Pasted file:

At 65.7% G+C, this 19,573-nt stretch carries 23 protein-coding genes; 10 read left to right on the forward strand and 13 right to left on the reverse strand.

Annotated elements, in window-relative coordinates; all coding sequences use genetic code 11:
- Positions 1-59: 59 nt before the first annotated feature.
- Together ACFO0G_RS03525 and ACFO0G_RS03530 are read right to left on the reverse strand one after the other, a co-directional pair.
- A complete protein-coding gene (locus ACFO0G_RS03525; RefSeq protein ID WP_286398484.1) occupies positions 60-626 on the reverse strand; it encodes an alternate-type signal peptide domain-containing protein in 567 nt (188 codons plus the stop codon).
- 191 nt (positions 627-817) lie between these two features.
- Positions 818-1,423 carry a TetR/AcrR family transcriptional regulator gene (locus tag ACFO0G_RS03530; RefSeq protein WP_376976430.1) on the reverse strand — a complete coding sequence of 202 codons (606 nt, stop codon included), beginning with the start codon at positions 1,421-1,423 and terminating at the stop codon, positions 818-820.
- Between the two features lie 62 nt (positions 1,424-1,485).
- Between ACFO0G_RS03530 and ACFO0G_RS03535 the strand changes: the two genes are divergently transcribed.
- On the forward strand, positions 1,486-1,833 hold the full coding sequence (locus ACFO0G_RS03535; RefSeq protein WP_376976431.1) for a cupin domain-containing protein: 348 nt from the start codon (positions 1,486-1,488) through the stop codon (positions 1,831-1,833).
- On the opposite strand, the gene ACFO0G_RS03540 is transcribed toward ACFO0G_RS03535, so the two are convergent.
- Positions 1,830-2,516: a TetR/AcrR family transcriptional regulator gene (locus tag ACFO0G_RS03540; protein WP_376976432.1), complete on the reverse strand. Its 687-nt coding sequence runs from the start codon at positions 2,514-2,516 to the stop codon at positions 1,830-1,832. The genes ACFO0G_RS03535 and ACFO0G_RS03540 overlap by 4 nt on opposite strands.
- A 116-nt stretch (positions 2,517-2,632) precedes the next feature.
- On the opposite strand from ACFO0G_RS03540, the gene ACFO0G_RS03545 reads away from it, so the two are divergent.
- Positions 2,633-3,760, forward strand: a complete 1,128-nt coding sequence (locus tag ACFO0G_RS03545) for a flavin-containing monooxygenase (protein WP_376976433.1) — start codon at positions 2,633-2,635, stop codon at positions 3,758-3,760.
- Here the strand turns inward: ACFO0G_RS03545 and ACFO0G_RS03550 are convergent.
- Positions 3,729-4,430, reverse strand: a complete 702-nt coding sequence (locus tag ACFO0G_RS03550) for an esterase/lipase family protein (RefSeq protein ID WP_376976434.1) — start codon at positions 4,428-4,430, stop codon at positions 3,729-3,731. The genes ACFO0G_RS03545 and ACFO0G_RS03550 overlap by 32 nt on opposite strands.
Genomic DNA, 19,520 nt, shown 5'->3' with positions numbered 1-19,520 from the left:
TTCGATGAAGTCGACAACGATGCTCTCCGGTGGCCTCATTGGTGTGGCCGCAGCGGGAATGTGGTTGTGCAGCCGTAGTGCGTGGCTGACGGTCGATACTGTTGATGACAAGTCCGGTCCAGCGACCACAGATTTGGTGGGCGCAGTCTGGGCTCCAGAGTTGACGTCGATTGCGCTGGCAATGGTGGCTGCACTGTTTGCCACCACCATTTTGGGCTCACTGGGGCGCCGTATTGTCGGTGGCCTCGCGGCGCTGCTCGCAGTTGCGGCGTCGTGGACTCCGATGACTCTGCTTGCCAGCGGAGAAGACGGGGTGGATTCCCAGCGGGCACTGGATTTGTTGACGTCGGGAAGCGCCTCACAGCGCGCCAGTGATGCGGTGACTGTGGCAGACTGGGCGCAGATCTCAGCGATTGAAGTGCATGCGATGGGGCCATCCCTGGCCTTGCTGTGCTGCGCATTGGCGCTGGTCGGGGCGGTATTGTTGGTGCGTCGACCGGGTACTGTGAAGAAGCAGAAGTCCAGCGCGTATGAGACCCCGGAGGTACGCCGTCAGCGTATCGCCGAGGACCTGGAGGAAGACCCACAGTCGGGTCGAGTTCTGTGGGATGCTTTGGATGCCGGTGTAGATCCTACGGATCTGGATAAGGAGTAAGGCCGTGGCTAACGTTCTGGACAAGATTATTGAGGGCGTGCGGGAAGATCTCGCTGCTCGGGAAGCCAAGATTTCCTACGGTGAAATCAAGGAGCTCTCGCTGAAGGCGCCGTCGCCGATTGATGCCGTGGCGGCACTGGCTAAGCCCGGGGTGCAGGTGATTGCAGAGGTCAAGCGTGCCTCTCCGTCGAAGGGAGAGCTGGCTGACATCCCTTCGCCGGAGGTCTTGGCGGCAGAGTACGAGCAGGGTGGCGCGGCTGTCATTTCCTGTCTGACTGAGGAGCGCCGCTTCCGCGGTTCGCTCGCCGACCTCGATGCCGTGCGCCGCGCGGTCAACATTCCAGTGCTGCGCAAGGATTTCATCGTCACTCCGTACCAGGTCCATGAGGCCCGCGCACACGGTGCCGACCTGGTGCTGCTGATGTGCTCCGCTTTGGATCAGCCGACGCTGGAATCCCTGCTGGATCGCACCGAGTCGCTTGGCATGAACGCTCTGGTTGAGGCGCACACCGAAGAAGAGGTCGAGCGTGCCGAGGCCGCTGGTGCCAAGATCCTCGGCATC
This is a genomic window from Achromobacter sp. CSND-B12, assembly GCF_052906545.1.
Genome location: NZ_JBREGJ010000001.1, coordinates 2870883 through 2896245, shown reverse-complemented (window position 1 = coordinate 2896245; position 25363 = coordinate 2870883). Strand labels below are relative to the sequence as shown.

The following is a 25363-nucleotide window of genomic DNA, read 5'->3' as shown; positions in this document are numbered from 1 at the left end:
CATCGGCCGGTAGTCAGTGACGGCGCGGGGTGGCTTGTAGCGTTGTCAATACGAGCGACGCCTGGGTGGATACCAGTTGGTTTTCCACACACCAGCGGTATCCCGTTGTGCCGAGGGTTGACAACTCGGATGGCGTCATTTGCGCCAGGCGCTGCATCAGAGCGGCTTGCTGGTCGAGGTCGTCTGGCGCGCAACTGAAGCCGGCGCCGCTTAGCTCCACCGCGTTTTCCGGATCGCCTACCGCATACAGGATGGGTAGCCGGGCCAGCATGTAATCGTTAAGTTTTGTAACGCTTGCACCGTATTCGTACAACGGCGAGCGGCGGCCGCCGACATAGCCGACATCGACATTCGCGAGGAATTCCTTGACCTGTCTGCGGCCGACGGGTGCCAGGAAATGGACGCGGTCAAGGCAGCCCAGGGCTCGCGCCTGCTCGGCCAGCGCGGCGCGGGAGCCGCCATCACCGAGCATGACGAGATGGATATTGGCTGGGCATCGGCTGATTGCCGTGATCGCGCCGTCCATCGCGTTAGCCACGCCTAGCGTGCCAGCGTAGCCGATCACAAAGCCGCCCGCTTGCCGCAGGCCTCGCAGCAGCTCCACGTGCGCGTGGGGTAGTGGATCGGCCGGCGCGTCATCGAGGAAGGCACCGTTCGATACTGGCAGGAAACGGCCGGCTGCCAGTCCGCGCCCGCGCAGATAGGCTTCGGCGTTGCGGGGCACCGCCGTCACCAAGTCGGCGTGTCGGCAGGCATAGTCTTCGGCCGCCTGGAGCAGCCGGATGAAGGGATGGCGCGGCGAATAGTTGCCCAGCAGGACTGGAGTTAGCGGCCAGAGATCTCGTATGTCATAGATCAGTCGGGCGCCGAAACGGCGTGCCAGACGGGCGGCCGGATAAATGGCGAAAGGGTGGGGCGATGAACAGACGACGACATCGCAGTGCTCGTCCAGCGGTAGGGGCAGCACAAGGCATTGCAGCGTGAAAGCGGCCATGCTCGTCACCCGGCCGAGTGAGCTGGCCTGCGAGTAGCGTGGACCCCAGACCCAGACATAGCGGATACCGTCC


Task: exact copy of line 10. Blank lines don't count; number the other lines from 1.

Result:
- On the forward strand, positions 1,486-1,833 hold the full coding sequence (locus ACFO0G_RS03535; RefSeq protein WP_376976431.1) for a cupin domain-containing protein: 348 nt from the start codon (positions 1,486-1,488) through the stop codon (positions 1,831-1,833).